Sometimes we feel so overwhelmed by the business of our daily lives that we can forget those who need our help and the blessings we receive by providing that help. I relate a story from my own life not because I am a master at giving service but because it illustrates a point. Many years ago I was getting off the freeway in Orem by UVU. I was coming home from work and was tired. There was an old pick-up truck 2 or 3 vehicles in front of me. The light turned green and the truck did not move. We waited. Finally the two cars in front pulled around and went on their way and I was now stuck behind the truck through another red light. The light turned green again and still the truck did not move. My level of annoyance began to rise, but I was impressed that I should get out and see if the driver needed help. I went to the passenger side of the truck and there was a young mother with tears steaming down her face and her child in a car seat next to her. She told me her truck had stalled and she had been sitting there for 45 minutes and I was the first one to stop and help. This was before the days of cell phones so she had no way to call for help. I got behind her truck and started to push, soon I was joined by another man and a woman and we pushed the truck through that long intersection and to the side of the road. Another woman then stopped and offered a ride to the young mother and her child, and eventually we were all on our way. The thing that has stuck with me all these years is that she had sat in one of the busiest intersection in the state for 45 minutes. How many people had passed her by? I am grateful for the impression I had to stop and help that day and the lesson it taught me about service.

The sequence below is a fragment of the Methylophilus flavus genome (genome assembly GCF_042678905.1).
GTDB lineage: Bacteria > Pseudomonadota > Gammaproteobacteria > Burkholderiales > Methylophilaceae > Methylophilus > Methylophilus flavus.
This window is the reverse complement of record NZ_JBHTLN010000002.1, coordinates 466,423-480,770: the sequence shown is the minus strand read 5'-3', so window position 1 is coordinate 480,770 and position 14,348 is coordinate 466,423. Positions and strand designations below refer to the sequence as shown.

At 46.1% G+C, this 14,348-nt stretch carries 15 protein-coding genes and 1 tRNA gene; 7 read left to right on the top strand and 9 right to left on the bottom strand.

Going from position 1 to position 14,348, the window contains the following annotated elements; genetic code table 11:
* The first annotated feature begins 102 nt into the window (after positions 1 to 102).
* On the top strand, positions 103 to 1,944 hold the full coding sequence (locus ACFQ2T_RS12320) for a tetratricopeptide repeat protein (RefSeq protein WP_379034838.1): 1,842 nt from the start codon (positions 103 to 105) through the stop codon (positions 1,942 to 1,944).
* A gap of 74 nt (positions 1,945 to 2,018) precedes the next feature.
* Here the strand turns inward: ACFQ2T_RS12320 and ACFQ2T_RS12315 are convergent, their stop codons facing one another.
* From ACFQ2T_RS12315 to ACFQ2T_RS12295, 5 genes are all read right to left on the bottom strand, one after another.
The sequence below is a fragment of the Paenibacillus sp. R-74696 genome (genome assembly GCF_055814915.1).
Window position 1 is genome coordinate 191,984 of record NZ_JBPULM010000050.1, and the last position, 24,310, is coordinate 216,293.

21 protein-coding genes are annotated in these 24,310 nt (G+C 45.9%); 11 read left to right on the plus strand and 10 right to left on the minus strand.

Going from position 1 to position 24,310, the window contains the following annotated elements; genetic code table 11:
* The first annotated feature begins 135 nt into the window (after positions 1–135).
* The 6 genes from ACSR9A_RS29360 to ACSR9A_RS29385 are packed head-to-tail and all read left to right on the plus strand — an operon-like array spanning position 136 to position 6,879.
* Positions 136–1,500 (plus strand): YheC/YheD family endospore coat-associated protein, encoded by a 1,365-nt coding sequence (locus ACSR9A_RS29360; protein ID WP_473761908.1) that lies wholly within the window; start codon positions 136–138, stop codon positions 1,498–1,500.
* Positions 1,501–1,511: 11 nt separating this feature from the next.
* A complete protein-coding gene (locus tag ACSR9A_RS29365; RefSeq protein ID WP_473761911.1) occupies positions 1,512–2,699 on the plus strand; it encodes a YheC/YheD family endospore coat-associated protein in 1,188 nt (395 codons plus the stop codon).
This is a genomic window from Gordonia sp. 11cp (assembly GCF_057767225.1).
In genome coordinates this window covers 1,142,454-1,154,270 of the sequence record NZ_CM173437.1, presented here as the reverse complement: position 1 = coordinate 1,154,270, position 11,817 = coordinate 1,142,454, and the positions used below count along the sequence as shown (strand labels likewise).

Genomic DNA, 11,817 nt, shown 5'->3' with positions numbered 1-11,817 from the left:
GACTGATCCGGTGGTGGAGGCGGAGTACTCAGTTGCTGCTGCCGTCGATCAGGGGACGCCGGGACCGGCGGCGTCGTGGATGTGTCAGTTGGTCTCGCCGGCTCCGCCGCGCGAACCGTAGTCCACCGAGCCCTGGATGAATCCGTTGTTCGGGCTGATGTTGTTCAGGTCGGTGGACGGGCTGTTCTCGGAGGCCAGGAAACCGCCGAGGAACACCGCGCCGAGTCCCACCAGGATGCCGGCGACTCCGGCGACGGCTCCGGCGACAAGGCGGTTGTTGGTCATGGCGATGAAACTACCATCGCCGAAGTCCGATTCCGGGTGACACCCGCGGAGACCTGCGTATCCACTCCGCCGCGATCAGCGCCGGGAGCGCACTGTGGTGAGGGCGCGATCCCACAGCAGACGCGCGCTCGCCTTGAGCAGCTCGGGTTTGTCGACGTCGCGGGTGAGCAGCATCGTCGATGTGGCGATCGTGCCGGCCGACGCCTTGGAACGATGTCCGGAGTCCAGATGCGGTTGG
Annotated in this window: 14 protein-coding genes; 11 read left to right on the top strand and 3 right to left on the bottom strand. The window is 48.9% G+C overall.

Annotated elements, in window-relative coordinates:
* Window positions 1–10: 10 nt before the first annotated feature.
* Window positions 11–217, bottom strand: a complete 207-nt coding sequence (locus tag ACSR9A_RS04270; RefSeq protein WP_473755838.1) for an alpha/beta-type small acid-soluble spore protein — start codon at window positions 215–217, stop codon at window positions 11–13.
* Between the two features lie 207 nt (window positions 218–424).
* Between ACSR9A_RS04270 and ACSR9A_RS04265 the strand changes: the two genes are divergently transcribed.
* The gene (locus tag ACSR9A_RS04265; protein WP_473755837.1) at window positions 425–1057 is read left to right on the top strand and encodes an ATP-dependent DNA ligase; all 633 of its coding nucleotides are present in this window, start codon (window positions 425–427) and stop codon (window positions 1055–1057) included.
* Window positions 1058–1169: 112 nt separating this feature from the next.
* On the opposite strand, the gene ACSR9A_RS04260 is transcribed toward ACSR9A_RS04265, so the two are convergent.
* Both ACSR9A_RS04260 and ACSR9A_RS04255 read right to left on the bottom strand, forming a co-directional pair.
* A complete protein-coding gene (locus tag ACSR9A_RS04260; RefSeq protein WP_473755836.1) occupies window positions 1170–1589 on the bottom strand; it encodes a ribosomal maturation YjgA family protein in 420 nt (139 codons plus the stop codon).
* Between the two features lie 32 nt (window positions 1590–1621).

In a talk by President Monson, he says “I am confident it is the intention of each member of the Church to serve and to help those in need. At baptism we covenanted to “bear one another’s burdens, that they may be light.” How many times has your heart been touched as you have witnessed the need of another? How often have you intended to be the one to help? And yet, how often has day-to-day living interfered and you’ve left it for others to help, feeling that “oh, surely someone will take care of that need”?
We become so caught up in the busyness of our lives. Were we to step back, however, and take a good look at what we’re doing, we may find that we have immersed ourselves in the “thick of thin things.” In other words, too often we spend most of our time taking care of the things which do not really matter much at all in the grand scheme of things, neglecting those more important causes.
It is my prayer that as the new school year begins and the seasons begin to change that we can recommit ourselves to the service of others and the savior.